Elsewhere: The Miami Dolphins released wide receiver Chad Johnson after he was charged with domestic battery over the weekend … The pope’s butler is on trial for theft … The Apple vs. Samsung lawsuit is getting heated … A random guy whose jet ski broke down was able to swim to JFK Airport in New York City and showed how easily the airport’s $100 million security system is to exploit. Wonderful … A lot was made of NBC’s Olympic coverage (mostly bad), which hit a comical low Sunday morning. During the men’s gold medal basketball final the announcers mistook actor Jessie Eisenberg for Facebook creator Mark Zuckerberg, whom Eisenberg played in The Social Network … North America’s largest Harry Potter fan convention took place in Chicago this weekend and no one told me? I’m so furious right now ... Illinois’s crazy uncle, Tea Party candidate Joe Walsh, launched a television ad campaign Sunday night during the Olympics’ closing ceremonies because nothing represents the Olympic spirit quite like racism.

Looking ahead: The story of an off-duty Chicago police officer who shot and killed a man and the circumstances surrounding the altercation continue to unfold … Gov. Quinn’s refusal to allow reporters into prisons is a troubling story that’s not going away … The trial of Illinois resident Christopher Vaughn, charged with the 2007 murders of his wife and three children, begins today … Chicago’s 34 new food truck hopefuls have a lot of bureaucratic hoops to jump through, surprising absolutely no one … It’s Navy Week! The U.S. Navy marks the War of 1812 bicentennial by patrolling the Great Lakes for the first time in 13 years. It all culminates in the annual Air & Water Show this weekend … The Powerball is over $300 million for Wednesday’s drawing.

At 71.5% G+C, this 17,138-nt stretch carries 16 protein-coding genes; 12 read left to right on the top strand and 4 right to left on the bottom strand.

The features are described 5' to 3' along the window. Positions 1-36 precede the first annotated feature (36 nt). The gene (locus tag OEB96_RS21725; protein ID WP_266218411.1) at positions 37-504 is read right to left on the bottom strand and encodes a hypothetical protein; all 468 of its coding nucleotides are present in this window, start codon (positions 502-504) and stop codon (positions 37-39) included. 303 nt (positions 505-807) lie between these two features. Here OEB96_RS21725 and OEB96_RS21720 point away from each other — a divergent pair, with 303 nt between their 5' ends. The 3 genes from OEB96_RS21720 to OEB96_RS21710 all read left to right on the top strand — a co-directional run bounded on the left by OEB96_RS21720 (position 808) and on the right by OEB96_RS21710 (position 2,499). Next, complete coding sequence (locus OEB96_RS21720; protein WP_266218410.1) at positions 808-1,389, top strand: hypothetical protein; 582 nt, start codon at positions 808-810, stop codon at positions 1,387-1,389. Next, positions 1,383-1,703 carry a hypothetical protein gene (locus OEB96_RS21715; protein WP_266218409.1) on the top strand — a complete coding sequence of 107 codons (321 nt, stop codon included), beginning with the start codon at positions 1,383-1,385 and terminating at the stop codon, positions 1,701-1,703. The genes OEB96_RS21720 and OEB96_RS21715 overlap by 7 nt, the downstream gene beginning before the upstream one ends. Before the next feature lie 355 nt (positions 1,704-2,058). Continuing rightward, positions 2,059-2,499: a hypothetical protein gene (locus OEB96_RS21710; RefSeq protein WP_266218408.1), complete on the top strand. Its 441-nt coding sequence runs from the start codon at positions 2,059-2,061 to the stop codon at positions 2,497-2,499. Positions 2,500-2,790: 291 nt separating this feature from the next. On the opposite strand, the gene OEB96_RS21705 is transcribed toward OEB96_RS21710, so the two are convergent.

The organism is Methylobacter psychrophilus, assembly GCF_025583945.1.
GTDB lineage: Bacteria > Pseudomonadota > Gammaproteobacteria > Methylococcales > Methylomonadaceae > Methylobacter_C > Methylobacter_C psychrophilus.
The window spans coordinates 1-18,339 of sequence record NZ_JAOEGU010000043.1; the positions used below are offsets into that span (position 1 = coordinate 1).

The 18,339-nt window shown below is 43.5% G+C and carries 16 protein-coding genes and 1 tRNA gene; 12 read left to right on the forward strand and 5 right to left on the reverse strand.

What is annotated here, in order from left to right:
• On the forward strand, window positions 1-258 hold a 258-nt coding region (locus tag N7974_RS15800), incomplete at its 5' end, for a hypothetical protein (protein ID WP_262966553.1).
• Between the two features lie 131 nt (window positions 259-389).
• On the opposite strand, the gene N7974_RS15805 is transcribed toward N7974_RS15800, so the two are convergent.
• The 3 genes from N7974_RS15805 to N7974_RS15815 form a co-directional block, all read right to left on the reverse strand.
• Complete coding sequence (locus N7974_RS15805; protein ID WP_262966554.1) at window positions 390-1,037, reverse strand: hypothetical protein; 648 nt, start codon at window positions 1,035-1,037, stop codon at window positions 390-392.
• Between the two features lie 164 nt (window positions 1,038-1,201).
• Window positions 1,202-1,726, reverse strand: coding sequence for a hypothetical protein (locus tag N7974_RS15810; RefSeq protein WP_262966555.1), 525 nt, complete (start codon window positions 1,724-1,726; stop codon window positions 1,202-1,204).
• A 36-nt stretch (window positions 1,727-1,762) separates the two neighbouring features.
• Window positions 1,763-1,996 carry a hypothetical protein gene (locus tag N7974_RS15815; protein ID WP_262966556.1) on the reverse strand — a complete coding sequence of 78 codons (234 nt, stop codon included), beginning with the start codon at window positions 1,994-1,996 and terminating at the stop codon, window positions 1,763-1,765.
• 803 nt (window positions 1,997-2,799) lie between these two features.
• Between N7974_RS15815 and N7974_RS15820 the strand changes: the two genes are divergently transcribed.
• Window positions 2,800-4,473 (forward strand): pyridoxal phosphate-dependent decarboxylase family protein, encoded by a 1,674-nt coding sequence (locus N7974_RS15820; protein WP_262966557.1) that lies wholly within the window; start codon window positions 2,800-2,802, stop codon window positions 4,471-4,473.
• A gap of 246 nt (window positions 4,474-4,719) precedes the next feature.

Sports: Former Northwestern wrestle Jake Herbert, who we profiled last week, performed admirably in the Olympics this weekend, making it all the way to the quarterfinals for his weight class (84kg) before he was knocked out by eventual gold medal-winner Sharif Sharifov of Azerbaijan … Derrick Rose joined Twitter over the weekend, just as Chicago Bulls owner Jerry Reinsdorf indicated he’d be willing to sit Rose for the entire 2012-13 season if needed … While Rose missed out on men’s hoops gold this weekend, the USA women’s hoops team won their fifth straight gold medal with help from Naperville native Candice Parker and Chicago Sky players Sylvia Fowles and Swin Cash … Brian Urlacher said he’s fine, Paul Konerko probably will be eventually … The Cubs are going to test out an obscure roster rule because why the hell not?

Finally: Some guy who I’d really like to be friends with made a boat replica of the Back to the Future DeLorean and took it for a swim in McCovey Bay during a Giants game this weekend. Your move, Chicago Yacht Club. [via Engadget]